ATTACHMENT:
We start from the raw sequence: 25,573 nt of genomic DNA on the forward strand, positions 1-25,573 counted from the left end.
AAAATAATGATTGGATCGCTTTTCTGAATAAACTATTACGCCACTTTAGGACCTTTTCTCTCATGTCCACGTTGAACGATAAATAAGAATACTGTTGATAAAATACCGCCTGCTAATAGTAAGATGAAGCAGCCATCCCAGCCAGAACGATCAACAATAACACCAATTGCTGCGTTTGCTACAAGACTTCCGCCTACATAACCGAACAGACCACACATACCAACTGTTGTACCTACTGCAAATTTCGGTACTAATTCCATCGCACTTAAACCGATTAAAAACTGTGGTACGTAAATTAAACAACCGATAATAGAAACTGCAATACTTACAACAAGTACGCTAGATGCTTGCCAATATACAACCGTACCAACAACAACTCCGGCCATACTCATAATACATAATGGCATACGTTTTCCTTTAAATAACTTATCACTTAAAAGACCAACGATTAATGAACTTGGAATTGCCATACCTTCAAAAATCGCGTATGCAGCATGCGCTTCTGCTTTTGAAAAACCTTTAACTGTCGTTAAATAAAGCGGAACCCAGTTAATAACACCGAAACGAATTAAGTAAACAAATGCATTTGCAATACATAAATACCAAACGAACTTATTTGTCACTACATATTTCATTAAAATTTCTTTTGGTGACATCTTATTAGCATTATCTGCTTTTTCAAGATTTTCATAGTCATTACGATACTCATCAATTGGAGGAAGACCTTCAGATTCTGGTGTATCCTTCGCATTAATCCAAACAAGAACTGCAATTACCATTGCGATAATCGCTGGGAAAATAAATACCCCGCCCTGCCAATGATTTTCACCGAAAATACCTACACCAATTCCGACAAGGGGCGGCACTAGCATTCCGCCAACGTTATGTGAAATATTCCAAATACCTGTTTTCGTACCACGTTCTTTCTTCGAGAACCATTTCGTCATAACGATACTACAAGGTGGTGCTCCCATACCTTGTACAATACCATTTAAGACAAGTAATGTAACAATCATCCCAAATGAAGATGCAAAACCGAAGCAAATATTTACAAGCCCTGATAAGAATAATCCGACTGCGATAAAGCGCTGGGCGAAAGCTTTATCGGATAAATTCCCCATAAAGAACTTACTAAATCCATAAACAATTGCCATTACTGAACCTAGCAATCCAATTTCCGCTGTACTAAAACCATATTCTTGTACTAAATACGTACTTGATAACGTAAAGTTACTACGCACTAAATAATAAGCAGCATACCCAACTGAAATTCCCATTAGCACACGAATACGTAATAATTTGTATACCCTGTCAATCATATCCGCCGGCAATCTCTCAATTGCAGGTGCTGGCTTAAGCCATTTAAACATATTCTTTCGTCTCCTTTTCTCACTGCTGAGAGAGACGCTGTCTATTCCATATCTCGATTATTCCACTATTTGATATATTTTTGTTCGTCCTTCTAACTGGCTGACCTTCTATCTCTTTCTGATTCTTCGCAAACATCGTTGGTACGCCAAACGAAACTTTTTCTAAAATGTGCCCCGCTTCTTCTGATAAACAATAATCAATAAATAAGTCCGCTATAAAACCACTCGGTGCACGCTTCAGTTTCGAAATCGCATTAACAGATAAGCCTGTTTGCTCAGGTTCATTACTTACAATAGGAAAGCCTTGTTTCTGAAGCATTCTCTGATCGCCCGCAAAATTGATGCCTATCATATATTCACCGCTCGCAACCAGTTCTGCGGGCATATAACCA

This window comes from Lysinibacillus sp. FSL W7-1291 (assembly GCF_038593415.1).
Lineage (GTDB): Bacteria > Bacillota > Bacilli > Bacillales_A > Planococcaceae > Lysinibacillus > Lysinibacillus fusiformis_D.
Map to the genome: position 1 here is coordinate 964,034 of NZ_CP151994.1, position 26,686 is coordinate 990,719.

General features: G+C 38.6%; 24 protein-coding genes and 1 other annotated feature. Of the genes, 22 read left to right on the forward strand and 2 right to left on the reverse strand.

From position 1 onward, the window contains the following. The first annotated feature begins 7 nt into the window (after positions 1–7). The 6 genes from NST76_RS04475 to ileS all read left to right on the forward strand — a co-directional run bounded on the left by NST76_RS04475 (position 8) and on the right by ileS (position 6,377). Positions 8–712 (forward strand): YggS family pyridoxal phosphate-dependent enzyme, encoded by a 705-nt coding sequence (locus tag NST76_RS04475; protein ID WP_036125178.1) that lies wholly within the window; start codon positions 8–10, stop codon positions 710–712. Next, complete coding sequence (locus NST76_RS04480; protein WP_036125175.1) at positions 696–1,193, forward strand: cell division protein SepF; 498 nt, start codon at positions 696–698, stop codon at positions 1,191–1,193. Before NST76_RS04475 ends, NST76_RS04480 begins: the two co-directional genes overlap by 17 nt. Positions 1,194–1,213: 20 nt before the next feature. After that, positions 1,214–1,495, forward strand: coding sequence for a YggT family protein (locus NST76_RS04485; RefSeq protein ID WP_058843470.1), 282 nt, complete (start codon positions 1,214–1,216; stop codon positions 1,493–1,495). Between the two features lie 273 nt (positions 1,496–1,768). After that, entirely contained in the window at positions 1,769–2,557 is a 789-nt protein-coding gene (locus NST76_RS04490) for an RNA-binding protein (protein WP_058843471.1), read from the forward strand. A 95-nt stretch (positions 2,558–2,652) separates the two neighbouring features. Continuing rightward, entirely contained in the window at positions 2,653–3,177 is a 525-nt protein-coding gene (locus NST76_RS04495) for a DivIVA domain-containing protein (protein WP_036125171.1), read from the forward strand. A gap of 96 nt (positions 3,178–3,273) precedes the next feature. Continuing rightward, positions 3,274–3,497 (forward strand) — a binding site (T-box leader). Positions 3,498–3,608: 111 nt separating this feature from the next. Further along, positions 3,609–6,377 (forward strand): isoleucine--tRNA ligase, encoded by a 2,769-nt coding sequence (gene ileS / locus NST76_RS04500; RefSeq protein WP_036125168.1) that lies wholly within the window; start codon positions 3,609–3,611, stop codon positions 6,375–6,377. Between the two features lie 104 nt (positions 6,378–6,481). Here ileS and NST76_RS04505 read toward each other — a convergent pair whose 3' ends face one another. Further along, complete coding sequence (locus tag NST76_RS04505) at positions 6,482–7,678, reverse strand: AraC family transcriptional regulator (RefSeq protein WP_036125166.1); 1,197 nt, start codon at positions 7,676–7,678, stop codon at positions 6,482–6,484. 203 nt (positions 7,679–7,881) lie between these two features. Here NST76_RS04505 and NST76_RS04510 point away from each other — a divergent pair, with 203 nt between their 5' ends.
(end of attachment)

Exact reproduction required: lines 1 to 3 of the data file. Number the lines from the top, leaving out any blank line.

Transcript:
We start from the raw sequence: 25,573 nt of genomic DNA on the forward strand, positions 1-25,573 counted from the left end.
AAAATAATGATTGGATCGCTTTTCTGAATAAACTATTACGCCACTTTAGGACCTTTTCTCTCATGTCCACGTTGAACGATAAATAAGAATACTGTTGATAAAATACCGCCTGCTAATAGTAAGATGAAGCAGCCATCCCAGCCAGAACGATCAACAATAACACCAATTGCTGCGTTTGCTACAAGACTTCCGCCTACATAACCGAACAGACCACACATACCAACTGTTGTACCTACTGCAAATTTCGGTACTAATTCCATCGCACTTAAACCGATTAAAAACTGTGGTACGTAAATTAAACAACCGATAATAGAAACTGCAATACTTACAACAAGTACGCTAGATGCTTGCCAATATACAACCGTACCAACAACAACTCCGGCCATACTCATAATACATAATGGCATACGTTTTCCTTTAAATAACTTATCACTTAAAAGACCAACGATTAATGAACTTGGAATTGCCATACCTTCAAAAATCGCGTATGCAGCATGCGCTTCTGCTTTTGAAAAACCTTTAACTGTCGTTAAATAAAGCGGAACCCAGTTAATAACACCGAAACGAATTAAGTAAACAAATGCATTTGCAATACATAAATACCAAACGAACTTATTTGTCACTACATATTTCATTAAAATTTCTTTTGGTGACATCTTATTAGCATTATCTGCTTTTTCAAGATTTTCATAGTCATTACGATACTCATCAATTGGAGGAAGACCTTCAGATTCTGGTGTATCCTTCGCATTAATCCAAACAAGAACTGCAATTACCATTGCGATAATCGCTGGGAAAATAAATACCCCGCCCTGCCAATGATTTTCACCGAAAATACCTACACCAATTCCGACAAGGGGCGGCACTAGCATTCCGCCAACGTTATGTGAAATATTCCAAATACCTGTTTTCGTACCACGTTCTTTCTTCGAGAACCATTTCGTCATAACGATACTACAAGGTGGTGCTCCCATACCTTGTACAATACCATTTAAGACAAGTAATGTAACAATCATCCCAAATGAAGATGCAAAACCGAAGCAAATATTTACAAGCCCTGATAAGAATAATCCGACTGCGATAAAGCGCTGGGCGAAAGCTTTATCGGATAAATTCCCCATAAAGAACTTACTAAATCCATAAACAATTGCCATTACTGAACCTAGCAATCCAATTTCCGCTGTACTAAAACCATATTCTTGTACTAAATACGTACTTGATAACGTAAAGTTACTACGCACTAAATAATAAGCAGCATACCCAACTGAAATTCCCATTAGCACACGAATACGTAATAATTTGTATACCCTGTCAATCATATCCGCCGGCAATCTCTCAATTGCAGGTGCTGGCTTAAGCCATTTAAACATATTCTTTCGTCTCCTTTTCTCACTGCTGAGAGAGACGCTGTCTATTCCATATCTCGATTATTCCACTATTTGATATATTTTTGTTCGTCCTTCTAACTGGCTGACCTTCTATCTCTTTCTGATTCTTCGCAAACATCGTTGGTACGCCAAACGAAACTTTTTCTAAAATGTGCCCCGCTTCTTCTGATAAACAATAATCAATAAATAAGTCCGCTATAAAACCACTCGGTGCACGCTTCAGTTTCGAAATCGCATTAACAGATAAGCCTGTTTGCTCAGGTTCATTACTTACAATAGGAAAGCCTTGTTTCTGAAGCATTCTCTGATCGCCCGCAAAATTGATGCCTATCATATATTCACCGCTCGCAACCAGTTCTGCGGGCATATAACCA

This window comes from Lysinibacillus sp. FSL W7-1291 (assembly GCF_038593415.1).